Civilian police were involved. Who may prosecute me? The State or the Military?
If the incident resulting in the current investigation occurred off-post, then the civilian police will initiate the investigation, and will likely perform much of the crime scene investigation, as well as the police interrogations. The civilian county prosecutor can keep jurisdiction of a case depending on whatever policies or politics are played surrounding the incident. If the incident you were involved in is one that is high-profile where numbers of county citizens have some kind of interest in the case, then the county prosecutor could very well maintain jurisdiction, in which case you would have to hire a lawyer who is licensed in the state that the county is located in. Most of the time, and I would actually say about 90% of the time, the county respects the desire for the military and that accused Soldier, to prosecute their own under military laws, and give up jurisdiction of the case to the military.
CID asked me to go to their office and give a statement. I would like to cooperate, but I have concerns. Should I be concerned?
Yes you should be -- CID is out for one thing, a confession, and CID doesn't care how it goes about to get the evidence to close the case. The purpose for CID to get you into their office is not to simply interview you, its to interrogate you. They are not out for information, they are out to prosecute you, and to help in conducting a prosecution. Investigators may say that they are out for the truth and just to get information together for the prosecutors, but that's not true. They will investigate for as long as necessary to implicate whoever it is that is suspect number one. However, after having been a defense lawyer for as long as I have, I can also tell you that they will stop investigating when they get what they want. If CID has spotty DNA evidence against you, even if the DNA evidence does not fit the facts, they will stop investigating so this "magic evidence" can be used against you even if you are an innocent accused.
Law enforcement took my computer and searched my home. What are my rights during the investigation?
You have the right to reject the search and any seizure of your personal belongings. Law enforcement will always want your consent first. This way, they do not have to seek out a warrant through a military magistrate (or in the case of the civilians, from a county judge). Just because law enforcement shows up at your house and wants to force themselves inside your home does not mean you have to agree. You have rights -- and one of those is to not agree to searches of your private place, or to the seizure of your things. Let law enforcement do the work -- let them first get a warrant to conduct a search and to show probable cause to conduct that search before a military magistrate.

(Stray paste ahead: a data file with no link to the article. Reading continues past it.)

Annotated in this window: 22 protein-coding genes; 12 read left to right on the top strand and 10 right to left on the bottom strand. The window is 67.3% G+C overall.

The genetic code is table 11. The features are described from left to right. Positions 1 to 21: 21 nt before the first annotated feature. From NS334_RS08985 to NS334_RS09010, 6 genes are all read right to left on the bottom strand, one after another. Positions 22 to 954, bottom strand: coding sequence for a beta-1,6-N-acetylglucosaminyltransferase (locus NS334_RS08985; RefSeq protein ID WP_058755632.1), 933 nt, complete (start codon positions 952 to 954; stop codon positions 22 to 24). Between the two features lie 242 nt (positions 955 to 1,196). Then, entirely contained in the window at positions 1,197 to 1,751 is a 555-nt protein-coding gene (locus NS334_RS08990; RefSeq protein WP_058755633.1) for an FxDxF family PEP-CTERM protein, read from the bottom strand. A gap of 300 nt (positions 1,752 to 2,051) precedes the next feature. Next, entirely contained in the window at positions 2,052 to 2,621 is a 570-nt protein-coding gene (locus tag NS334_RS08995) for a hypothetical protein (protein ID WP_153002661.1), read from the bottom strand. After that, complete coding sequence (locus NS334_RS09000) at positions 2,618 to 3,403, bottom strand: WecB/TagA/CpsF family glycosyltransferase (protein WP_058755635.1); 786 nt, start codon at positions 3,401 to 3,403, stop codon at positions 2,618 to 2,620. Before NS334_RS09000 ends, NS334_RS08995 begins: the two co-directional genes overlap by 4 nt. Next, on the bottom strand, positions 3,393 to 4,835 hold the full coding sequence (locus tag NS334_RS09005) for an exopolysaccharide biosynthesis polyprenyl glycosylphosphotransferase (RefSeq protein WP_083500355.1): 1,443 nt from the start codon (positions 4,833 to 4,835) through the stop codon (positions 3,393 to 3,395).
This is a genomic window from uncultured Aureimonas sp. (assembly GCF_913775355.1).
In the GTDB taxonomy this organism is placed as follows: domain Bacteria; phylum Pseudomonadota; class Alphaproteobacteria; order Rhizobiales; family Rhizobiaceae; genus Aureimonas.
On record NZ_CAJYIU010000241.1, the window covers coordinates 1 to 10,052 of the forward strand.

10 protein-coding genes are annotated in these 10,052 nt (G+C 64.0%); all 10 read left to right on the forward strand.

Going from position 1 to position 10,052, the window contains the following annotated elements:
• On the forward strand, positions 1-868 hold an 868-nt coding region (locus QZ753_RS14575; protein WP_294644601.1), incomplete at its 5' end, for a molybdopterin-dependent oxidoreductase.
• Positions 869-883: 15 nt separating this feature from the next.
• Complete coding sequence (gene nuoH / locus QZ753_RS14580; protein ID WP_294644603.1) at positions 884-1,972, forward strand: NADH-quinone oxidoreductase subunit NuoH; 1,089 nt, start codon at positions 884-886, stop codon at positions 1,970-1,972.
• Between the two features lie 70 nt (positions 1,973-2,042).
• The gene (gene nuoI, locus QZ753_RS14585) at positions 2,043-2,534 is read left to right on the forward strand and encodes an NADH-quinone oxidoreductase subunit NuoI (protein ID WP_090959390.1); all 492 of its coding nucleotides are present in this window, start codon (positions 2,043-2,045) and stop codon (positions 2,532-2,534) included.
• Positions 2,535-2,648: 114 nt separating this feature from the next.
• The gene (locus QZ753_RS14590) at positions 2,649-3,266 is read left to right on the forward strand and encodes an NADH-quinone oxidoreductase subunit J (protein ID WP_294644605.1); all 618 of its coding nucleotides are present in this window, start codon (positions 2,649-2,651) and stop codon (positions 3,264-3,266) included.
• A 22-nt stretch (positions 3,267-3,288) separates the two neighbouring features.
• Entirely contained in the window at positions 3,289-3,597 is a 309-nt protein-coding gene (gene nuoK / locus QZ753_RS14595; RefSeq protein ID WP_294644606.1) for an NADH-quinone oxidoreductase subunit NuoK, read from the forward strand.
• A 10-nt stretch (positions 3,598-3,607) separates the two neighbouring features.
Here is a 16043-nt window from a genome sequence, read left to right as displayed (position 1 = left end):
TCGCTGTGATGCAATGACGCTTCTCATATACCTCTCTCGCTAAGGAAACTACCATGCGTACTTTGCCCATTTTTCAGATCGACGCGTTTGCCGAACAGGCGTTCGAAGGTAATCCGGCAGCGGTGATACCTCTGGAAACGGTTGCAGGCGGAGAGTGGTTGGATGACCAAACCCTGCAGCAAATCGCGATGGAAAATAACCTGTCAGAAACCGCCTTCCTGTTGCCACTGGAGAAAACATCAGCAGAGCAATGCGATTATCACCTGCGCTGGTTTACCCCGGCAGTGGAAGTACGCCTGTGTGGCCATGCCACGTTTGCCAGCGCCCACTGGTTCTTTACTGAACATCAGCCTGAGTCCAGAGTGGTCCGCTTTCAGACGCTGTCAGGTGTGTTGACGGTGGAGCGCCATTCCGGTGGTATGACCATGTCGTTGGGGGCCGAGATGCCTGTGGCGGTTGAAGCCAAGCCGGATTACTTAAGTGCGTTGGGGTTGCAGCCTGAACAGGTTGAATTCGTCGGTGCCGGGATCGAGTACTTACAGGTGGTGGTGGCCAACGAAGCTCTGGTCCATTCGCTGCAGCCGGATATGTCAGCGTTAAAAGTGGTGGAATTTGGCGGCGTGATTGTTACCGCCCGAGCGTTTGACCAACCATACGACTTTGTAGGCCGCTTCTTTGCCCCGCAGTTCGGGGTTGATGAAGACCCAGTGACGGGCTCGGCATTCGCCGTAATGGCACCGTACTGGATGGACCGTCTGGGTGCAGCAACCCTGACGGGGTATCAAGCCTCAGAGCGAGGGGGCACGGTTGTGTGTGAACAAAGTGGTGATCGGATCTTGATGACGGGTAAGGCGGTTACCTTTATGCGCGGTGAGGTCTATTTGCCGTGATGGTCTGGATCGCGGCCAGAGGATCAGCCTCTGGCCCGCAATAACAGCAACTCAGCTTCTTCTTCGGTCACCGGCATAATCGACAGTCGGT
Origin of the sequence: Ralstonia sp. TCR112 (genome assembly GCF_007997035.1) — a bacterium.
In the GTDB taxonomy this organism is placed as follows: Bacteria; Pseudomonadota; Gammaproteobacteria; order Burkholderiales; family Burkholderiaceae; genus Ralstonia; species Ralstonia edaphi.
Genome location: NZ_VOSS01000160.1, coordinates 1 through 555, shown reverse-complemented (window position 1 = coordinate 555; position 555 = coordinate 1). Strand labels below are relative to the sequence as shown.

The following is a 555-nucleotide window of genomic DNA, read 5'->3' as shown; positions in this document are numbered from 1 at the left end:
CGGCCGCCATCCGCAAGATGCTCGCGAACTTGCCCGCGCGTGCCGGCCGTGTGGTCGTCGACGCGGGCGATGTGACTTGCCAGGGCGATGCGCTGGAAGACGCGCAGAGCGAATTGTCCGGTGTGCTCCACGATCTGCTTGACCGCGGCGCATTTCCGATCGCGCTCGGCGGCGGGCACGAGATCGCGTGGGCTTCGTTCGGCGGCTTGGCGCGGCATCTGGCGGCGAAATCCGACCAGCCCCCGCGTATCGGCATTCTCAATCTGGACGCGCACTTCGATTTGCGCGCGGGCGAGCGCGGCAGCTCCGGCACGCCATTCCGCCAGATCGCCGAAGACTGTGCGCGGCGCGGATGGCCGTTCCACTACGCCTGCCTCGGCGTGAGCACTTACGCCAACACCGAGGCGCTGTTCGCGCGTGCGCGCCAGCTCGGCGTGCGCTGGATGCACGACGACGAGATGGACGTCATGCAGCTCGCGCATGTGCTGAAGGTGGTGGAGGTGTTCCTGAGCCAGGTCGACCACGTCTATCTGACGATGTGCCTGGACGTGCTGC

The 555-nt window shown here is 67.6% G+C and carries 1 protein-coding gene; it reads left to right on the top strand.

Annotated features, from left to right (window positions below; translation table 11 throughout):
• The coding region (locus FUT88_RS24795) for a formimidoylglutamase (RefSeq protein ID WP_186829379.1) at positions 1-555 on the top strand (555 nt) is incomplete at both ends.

According to my chain of command, I'm still being investigated. What happens after the investigation is closed?
Once the investigation is closed, the investigation file is reviewed by the prosecutors with the Office of the Staff Judge Advocate. Disposition of the case, or what the command intends to do with you, depends on the legal advice it receives from the Staff Judge Advocate and the prosecutors who review your investigatory file. After the investigation is closed, expect some disposition of your case to take place, which can range from a nothing to a letter of reprimand or Article 15 up through a court-martial. Sometimes, units will move forward with the preferral of charges before an investigation is complete. This frequently happens when, for example, DNA evidence is collected but USACIL still has not obtained results from the DNA testing. Units may move forward with preferring charges if it feels it has enough to go on. Those DNA results may then be received a month or so or even longer after the preferral of charges.
Can I see the evidence against me? I would like to read the witness statements law enforcement claims to have.
With CID, usually no. When an investigation is pending, CID will not typically release any documents from the investigation file. If the county police is conducting the investigation, every now and then, those who are suspects or witnesses may be able to get a copy of the statement they write. These witnesses frequently provide copies of their statements to friends who are suspected of wrongdoing. The police will not directly provide witness statements to a suspect, however. Usually suspects do not get copies of any of these documents until they move from being suspects, to being the accused in a court-martial.
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